Fifty years ago—in May 1966—the Velvet Underground played their legendary West Coast debut at Hollywood nightclub The Trip as part of Andy Warhol’s Exploding Plastic Inevitable. On the first night, the joint was packed with curiosity-seeking hipster celebrities; Cher famously declared, “They will replace nothing, except maybe suicide.” But on the second night, the place was empty except for five people. One was Kurt Von Meier, a UCLA art historian who played a key role in the Red Krayola’s early career before writing a 350,000 word essay on Duchamp’s ball-of-twine readymade (it’s online!). The other four were also art world figures: Stanley and Elyse Grinstein and Sid and Rosamund Felsen.
If Rosamund had done nothing else after that night, I’d be impressed. But, as it turned out, she went on to found and operate one of the longest-running and most influential commercial art galleries in Los Angeles, representing, at one time or another, most of the major players to emerge in the ’70s and ’80s art world in LA and environs, including Mike Kelley, Chris Burden, Lari Pittman, Marnie Weber, Jim Shaw, Jeffrey Vallance, Karen Carson, Paul McCarthy, William Wegman, Alexis Smith, Chuck Arnoldi, Erika Rothenberg, Meg Cranston, Pat O’Neill, Jason Rhoades, Laura Owens, Kim MacConnell, Steve Hurd… you get the picture.
The other side to Rosamund’s superstar stable was the equally compelling roster of idiosyncratic artists’ artists like Richard Jackson, Jacci Den Hartog, Steven Hull, Nancy Jackson, Jimmy Hayward, Marc Pally, Tim Ebner, Jean Lowe, Pat Nickell, Pauline Stella Sanchez, Grant Mudford (Rosamund’s spouse) and M.A. Peers (my spouse). Because of M.A.’s nearly 20-year association with the gallery (and my own friendship and professional association with a number of RFG’s other artists), I got a pretty good insider’s view of Rosamund’s modus operandi.
Contrary to many horror stories I’ve heard about other local contemporary dealers, Rosamund is unconditionally supportive of her artists’ creative autonomy, and their need to develop and experiment over time, regardless of sales. Once she is convinced of an artist’s merit, she trusts their vision. She has an excellent eye, an open and curious mind, and a very individualistic sensibility, which allows her to champion artists with unlikely or unfashionable ideas or styles. Rosamund also has a strong and confident instinct for elegant and aesthetically sophisticated exhibition design.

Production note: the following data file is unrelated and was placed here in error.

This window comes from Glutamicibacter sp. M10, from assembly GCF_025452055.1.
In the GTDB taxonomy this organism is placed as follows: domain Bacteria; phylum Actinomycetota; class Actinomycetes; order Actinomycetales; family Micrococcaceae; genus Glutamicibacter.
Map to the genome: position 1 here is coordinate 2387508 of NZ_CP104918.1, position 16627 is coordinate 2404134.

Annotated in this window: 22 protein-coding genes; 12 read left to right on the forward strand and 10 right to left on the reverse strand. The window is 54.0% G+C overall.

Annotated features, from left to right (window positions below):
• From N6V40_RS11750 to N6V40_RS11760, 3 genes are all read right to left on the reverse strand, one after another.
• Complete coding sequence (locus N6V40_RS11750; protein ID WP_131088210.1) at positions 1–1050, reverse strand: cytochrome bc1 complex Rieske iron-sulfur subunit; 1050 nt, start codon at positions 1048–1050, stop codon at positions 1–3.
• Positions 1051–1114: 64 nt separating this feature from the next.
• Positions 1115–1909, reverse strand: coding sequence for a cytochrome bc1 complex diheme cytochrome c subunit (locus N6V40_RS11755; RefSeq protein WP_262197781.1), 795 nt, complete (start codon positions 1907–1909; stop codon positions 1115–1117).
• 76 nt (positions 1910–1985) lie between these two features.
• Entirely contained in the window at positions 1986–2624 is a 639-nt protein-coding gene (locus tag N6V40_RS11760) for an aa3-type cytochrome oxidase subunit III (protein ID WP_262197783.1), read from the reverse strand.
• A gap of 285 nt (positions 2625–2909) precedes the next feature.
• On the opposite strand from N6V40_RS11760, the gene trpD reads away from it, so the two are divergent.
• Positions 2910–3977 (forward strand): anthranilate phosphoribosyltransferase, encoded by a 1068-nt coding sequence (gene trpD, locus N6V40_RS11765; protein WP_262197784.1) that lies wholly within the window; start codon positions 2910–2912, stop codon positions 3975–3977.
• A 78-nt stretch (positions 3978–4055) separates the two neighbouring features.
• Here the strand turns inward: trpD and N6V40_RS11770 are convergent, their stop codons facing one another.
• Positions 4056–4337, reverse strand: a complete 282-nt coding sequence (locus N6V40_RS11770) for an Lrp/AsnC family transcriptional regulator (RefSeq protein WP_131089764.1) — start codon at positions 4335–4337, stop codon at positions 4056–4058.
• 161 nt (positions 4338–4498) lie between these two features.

All four of the buildings that RFG has occupied have been remarkable exhibition spaces in their own right. The legendary first space on La Cienega Boulevard had previously been the home of Riko Mizuno and Gagosian galleries, and was the site of many landmark exhibits— including Burden’s Big Wheel (1979) and Kelley’s Monkey Island (1987), including his stuffed animal magnum opus More Love Hours Than Can Ever Be Repaid.)
Rosamund had kind of stumbled into the gallery business. That night at The Trip, the Felsens and Grinsteins were in the very first stages of establishing Gemini GEL, the ambitious commercial fine art printmaking shop that played a significant role in LA’s ascendency as an art world player in the ’60s and ’70s. Rosamund began as the shipping clerk, but was operating in a curatorial mode by the time she left in 1969 over disagreements with master printer Ken Tyler. She moved over to the Pasadena Art Museum, where she was registrar and curator of prints until Norton Simon’s hostile takeover spelled the end of that institution’s golden era. Rosamund was preparing to go back to attend UCLA when a casual acquaintance named Timothea Stewart needed help running her new gallery on La Cienega Boulevard.
That first show with Timothea was a labor of love devoted to the late Wallace Berman. Rosamund sat behind the desk. The exhibit closed after five months with no sales, and Timothea apparently decided she had played her one good hand and was ready to fold. But suddenly everyone was going “Rosamund, you should take over and open your own gallery.” And she was all like ”Who me?” But then she was all like “Why not?”
After a dozen years, RFG moved to an even bigger, more beautiful gallery—the former Santa Monica Boulevard studio of photographer Tom Kelley, who had taken the Marilyn Monroe nude calendar photo. Inspired by the paintjob on contractor (later gallerist) Frank Lloyd’s pickup, she had the building painted yellow, which eventually inspired Jason Rhoades’ career-making Swedish Erotica and Fiero Parts (1994) installation.
McCarthy’s “Bossy Burger”
Felsen continued staging landmark shows such as McCarthy’s “Bossy Burger” and Jeffrey Vallance “Presents The Richard Nixon Museum” (both 1991), but the art-market crash led her to relocate to Bergamot Station, and an exodus of her star artists to dealers who were more inclined to participate in the emerging global art supermarket. Rosamund’s vision seemed to grow more personal, and she began taking on more woman artists, including non- (or neo-) Angelenos like Joan Jonas and Mary Kelly.
About a year ago, as Bergamot imploded, RFG made an ambitious leap of faith to a newly remodeled space on Santa Fe Avenue, but the art world being the seething vortex of poisonous psychic vampirism that it is, couldn’t support the new venture. Early this summer, it was announced that the next show at RFG would be its last—in its permanent physical space anyway. RFG will continue to represent many of its artists, maintain a virtual presence online, and rematerialize as needed for whatever pop-up or art fair opportunities present themselves. (Which may be the new default mode for art galleries.) But Rosamund’s always been ahead of the curve. What was her assessment of the proto-punk feedback drone pioneers The Velvet Underground back in the summer before the summer of love? “Terrific.” Take that, Cher!